The Fox Islands come alive in the summer. Thirteen miles off the coast in Penobscot Bay, the population explodes on North Haven and Vinalhaven; roads become congested, harbor activity increases, community organizations become more active, and as a caterpillar emerges from its cocoon as a beautiful butterfly, the artists emerge from their studios with a winter’s worth of work to show.
Vinalhaven painter Michelle O’Keefe says that summer is “definitely the time when everything is happening. There is a dramatic change in color in the environment and in the job the fishermen are doing. Color moves off the shore and into the water,” she said, referring to the gear of Vinalhaven’s many lobstermen.
O’Keefe describes herself as an “artist for the working man.” She tries to “capture the solidness of the people” of Vinalhaven in her work. “That’s important to me,” she said. “Life is so ephemeral here. I cringe when I see changes and limitations put on the fishing industry. Vinalhaven has a big workforce. It is not just a tourist mecca and the evidence is the pot buoys in the water, the traps, the boats in and out of the harbor.”
For North Haven artist Herbert Parsons, summer is a time when he “gets a lot of feedback” from those who see his work. “It makes you feel good about yourself,” he said. Although “it does give you a spark and you can’t capitalize on it,” he said, referring to the fact that he spends his summers running his gallery and shop, Calderwood Hall. In the summer, he says, “I don’t do any [art] because I’m in the shop.”
Fall and winter are Parsons’ most productive times as an artist, but when he does find time to sneak away from the gallery in the summer, he takes off on his 30-foot lobster boat, BRIMSTONE, where he keeps his paints. Working outside, Parsons often finds he can finish a painting in a day, although he sometimes paints panoramic pictures that take a bit longer. He is perhaps best known for his landscape paintings. “Here you can’t miss what the sky and water are doing,” he said. “In the city (where Parsons grew up) you can miss it.” Many of Parsons’ paintings are dark and gray. “I love gray,” he said. “I love muted colors. I don’t see them as drab. I love when the sky gets dark, it brings out the colors in the grass and trees, they are not competing with the sky. I don’t see the world in bright blue skies.”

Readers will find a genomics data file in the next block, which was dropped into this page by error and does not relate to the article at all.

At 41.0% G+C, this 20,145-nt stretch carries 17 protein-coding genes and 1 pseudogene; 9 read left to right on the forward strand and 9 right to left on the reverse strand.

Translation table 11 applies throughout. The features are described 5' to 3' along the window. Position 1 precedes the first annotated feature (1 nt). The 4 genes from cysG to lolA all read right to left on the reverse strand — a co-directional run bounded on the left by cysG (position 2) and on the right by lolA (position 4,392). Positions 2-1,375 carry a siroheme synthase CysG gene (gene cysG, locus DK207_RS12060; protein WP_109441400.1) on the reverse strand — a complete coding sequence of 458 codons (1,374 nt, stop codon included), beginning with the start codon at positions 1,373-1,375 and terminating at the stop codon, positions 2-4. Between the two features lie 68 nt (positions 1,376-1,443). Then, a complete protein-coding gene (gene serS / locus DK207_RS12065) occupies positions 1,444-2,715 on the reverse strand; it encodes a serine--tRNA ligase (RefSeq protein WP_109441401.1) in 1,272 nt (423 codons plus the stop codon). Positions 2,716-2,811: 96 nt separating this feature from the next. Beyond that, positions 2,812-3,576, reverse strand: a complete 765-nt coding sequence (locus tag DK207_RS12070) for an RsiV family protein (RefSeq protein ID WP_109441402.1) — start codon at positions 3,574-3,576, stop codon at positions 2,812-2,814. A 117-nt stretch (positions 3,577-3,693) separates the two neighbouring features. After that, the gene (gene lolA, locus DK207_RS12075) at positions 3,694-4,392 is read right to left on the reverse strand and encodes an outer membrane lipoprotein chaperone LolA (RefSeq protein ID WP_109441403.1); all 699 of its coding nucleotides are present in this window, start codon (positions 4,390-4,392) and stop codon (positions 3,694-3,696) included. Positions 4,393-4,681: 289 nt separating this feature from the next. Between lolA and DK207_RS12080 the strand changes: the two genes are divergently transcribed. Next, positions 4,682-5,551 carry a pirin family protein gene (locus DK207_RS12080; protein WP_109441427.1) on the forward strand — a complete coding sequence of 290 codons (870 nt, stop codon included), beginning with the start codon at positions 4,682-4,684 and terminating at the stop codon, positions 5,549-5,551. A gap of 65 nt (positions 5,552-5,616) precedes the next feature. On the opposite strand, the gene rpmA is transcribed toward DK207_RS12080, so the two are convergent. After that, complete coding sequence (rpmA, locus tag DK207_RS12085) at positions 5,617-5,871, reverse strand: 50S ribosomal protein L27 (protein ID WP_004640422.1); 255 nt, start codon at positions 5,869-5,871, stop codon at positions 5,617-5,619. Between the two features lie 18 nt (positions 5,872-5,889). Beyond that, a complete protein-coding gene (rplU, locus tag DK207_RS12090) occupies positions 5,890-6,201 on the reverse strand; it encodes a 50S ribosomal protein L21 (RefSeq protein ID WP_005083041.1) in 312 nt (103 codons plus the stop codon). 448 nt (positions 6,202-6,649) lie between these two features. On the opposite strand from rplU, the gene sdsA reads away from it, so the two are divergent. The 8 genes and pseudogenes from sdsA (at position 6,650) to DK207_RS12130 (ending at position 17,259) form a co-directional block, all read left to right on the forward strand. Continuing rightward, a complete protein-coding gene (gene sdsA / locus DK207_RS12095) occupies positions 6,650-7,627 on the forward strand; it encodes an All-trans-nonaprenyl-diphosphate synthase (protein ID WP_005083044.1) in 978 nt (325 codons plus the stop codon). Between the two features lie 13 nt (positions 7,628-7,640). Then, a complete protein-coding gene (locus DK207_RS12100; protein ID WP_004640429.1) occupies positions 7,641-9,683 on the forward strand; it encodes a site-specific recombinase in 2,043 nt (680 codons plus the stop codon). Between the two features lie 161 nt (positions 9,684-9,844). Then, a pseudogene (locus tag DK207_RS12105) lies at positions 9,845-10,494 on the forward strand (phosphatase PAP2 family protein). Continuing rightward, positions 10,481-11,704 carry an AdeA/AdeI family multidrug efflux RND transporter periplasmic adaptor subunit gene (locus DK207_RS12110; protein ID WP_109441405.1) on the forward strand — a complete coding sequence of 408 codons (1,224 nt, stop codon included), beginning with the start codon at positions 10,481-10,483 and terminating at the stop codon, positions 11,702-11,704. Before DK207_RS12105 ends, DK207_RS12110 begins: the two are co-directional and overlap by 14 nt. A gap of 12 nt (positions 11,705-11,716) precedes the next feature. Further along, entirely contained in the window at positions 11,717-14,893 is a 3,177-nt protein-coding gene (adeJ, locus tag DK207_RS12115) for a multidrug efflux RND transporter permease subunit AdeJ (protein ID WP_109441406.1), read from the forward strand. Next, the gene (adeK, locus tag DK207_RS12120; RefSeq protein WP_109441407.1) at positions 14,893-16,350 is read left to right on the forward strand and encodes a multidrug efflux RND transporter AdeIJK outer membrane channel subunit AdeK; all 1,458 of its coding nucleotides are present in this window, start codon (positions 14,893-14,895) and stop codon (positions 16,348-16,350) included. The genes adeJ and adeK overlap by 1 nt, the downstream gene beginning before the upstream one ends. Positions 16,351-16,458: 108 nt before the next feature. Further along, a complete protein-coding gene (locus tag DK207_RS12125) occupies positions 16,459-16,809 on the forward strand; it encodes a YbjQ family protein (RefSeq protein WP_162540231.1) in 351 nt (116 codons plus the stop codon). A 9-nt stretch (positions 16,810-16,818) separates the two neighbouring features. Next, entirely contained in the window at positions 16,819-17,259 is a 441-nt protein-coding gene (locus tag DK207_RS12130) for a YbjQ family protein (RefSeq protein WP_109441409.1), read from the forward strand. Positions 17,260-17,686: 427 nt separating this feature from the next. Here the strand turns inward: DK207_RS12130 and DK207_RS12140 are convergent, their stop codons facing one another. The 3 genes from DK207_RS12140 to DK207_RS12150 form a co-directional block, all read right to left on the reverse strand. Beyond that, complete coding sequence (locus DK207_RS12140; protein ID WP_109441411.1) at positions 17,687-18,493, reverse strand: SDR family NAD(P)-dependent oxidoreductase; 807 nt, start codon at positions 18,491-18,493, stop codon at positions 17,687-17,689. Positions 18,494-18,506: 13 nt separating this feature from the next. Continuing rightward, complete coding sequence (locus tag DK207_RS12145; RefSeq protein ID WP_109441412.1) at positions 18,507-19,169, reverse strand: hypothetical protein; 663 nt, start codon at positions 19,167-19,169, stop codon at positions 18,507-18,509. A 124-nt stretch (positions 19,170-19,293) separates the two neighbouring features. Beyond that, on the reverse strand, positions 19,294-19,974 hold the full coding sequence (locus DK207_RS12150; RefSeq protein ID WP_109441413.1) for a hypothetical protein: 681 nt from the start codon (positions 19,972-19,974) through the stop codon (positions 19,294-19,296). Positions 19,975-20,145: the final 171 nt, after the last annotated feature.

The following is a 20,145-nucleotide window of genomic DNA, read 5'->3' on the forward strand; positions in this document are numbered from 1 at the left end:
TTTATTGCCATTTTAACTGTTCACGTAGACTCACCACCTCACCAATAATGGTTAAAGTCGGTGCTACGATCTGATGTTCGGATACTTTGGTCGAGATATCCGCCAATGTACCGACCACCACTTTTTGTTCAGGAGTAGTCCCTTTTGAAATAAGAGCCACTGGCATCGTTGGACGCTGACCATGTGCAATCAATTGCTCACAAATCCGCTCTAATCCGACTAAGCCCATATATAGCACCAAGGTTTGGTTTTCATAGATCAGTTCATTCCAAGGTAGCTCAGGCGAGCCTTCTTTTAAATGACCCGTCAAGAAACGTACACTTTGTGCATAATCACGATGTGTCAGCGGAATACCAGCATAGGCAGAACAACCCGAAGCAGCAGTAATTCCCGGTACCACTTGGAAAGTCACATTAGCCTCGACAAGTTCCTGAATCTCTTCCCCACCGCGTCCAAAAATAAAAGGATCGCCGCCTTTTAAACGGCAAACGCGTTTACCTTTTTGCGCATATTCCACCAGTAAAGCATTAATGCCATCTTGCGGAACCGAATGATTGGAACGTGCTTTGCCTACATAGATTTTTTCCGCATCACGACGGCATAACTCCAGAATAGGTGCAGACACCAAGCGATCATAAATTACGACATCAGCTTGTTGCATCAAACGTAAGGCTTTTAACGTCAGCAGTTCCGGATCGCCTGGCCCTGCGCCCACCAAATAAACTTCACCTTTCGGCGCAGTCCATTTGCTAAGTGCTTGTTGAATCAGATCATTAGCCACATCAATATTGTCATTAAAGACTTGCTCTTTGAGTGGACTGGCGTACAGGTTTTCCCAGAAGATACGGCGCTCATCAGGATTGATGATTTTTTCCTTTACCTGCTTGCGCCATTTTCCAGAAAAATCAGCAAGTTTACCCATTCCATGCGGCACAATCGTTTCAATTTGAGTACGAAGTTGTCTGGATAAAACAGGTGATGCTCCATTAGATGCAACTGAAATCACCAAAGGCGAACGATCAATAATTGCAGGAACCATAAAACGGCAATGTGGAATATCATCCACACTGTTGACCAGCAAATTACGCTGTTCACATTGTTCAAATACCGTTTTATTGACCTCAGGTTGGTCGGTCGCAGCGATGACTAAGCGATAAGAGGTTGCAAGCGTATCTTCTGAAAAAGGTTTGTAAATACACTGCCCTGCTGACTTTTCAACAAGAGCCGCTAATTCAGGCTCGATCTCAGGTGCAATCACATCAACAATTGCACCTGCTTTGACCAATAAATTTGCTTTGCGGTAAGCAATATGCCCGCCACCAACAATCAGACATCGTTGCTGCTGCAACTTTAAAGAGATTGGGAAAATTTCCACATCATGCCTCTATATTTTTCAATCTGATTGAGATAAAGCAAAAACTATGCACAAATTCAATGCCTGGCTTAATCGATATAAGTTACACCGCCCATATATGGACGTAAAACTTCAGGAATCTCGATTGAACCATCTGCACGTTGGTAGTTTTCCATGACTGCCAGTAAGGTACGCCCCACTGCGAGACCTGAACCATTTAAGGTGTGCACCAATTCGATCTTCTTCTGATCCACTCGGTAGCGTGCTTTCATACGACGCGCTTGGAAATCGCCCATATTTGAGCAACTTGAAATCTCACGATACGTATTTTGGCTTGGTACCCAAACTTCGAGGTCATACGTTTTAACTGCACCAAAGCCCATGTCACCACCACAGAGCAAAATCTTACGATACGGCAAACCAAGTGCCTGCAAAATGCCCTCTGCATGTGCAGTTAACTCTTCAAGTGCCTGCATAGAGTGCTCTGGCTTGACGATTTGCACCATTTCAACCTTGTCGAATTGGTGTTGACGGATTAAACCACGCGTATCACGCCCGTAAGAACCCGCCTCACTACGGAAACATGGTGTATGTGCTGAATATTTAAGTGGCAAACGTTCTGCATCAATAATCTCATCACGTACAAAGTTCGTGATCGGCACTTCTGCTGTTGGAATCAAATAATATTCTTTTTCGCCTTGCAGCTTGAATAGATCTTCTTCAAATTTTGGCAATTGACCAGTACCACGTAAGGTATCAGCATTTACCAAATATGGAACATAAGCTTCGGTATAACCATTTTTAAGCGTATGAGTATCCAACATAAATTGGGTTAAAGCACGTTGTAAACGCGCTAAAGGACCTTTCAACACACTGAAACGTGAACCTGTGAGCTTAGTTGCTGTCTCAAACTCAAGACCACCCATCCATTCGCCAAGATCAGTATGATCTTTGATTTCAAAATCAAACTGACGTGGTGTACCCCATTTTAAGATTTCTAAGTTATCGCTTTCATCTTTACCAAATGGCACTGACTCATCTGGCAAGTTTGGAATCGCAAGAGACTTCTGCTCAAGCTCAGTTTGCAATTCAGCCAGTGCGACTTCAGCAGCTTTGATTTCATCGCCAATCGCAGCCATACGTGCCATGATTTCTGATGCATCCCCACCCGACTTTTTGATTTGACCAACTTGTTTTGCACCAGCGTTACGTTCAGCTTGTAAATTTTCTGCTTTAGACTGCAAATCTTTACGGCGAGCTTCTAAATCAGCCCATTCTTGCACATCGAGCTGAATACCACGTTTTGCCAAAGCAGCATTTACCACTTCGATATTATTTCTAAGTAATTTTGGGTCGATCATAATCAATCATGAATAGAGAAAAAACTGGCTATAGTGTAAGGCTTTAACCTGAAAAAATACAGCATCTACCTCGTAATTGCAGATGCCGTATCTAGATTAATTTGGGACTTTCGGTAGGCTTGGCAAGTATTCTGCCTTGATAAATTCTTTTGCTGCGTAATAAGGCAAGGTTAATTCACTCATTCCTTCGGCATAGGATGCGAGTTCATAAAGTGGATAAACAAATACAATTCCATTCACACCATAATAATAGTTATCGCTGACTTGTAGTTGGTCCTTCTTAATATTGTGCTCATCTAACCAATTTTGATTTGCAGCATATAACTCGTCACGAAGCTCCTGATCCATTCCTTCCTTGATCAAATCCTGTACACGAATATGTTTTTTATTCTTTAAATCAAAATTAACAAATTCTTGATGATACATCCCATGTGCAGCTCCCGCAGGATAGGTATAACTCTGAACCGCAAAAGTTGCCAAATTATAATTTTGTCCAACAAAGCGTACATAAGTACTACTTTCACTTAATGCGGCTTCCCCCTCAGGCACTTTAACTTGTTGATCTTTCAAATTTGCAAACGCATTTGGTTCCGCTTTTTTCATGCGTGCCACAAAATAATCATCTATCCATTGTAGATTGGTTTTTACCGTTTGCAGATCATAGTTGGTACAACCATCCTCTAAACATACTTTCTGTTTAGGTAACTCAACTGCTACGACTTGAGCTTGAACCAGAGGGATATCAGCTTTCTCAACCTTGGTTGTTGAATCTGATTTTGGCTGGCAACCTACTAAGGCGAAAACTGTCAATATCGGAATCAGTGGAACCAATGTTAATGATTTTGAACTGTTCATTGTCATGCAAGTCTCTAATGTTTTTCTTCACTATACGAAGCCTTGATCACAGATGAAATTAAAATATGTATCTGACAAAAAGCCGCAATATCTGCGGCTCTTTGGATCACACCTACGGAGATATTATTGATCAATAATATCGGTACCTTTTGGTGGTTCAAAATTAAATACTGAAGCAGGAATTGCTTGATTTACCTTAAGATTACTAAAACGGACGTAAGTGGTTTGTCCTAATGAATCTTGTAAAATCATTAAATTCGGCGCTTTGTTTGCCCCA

Landscape painter Eric Hopkins, of North Haven, agrees with Parsons that in the summer there is less chance to get anything done. Despite that, summer is “where most of my paintings are. There is generally a ‘summer sense,’ summer life and light,” he said. Hopkins describes his work as portraying “the bigger picture of the world, the interrelationship between primary, elemental things” as well as the spiritual element of it. “A lot of [my art] has to do with edges,” he said, “the edges of the islands, tide zones, metaphorical edges, where things start and stop.” In addition, “my work reflects a quote by Albert Einstein that said ‘look deep deep into nature, then you will understand things better,'” he said. In contrast to Parsons, Hopkins largely uses bright blues and greens in his work.
Vinalhaven artist Elaine Crossman’s work is “pretty involved in the natural world.” Like Hopkins, her paintings “usually involve water,” although unlike him she is “a little intimidated by oceans. Nature is made of elements. I like its reflective, unconscious qualities,” she said. She feels that “creative people have a role to play in bringing the feminine back into our consciousness.” Like Hopkins, Crossman feels that “nature always provides understanding.”
The art communities on North Haven and Vinalhaven have seen many changes over the past several years, from growth in the sheer number of artists working on the islands, to the media with which they work, to the opportunities they have to show their work. O’Keefe has seen a definite increase in the number of artists working on that island. As a member of the board of the Fog Gallery on Vinalhaven in 1997, O’Keefe recalls conducting a survey which found there were approximately 250 artists working on Vinal-haven, “and that was back then,” she said. However, not all those who described themselves as a “Vinal-haven artist” live on the island year-round. “[Vinalhaven has] become overrun with artists and people who come to look at art,” she said.
Similarly, Hopkins observes that on North Haven “the summer community has definitely grown. Therefore there are more artists involved [in the summer art scene] as well as more art-lookers. It is amazing for such a small community how much art is around. A lot of it has to do with the [Fox Islands] Thorofare. A lot of people come through, there is more traffic than the old days.”
Crossman sees change in the Vinalhaven art community, “the way everything changes – there are changes with the infusion of new, younger artists and new media,” she said. Parsons sees the same kind of change on the north island. “In the last 10-15 years, the younger artists especially are getting away from the typical Maine scenes. They have broadened how they look at the world,” and the media they use, he said. Hopkins agrees. The only artist interviewed who is native to his island, Hopkins grew up on North Haven in the 1950s and 60s, and describes the island at that time as a “conservative, summery place. There was not much room for different varieties of art, just the traditional.” Now, he says, with a “new crop” of artists there is more of a “mixed bag.” He believes art on North Haven has “gotten broader.”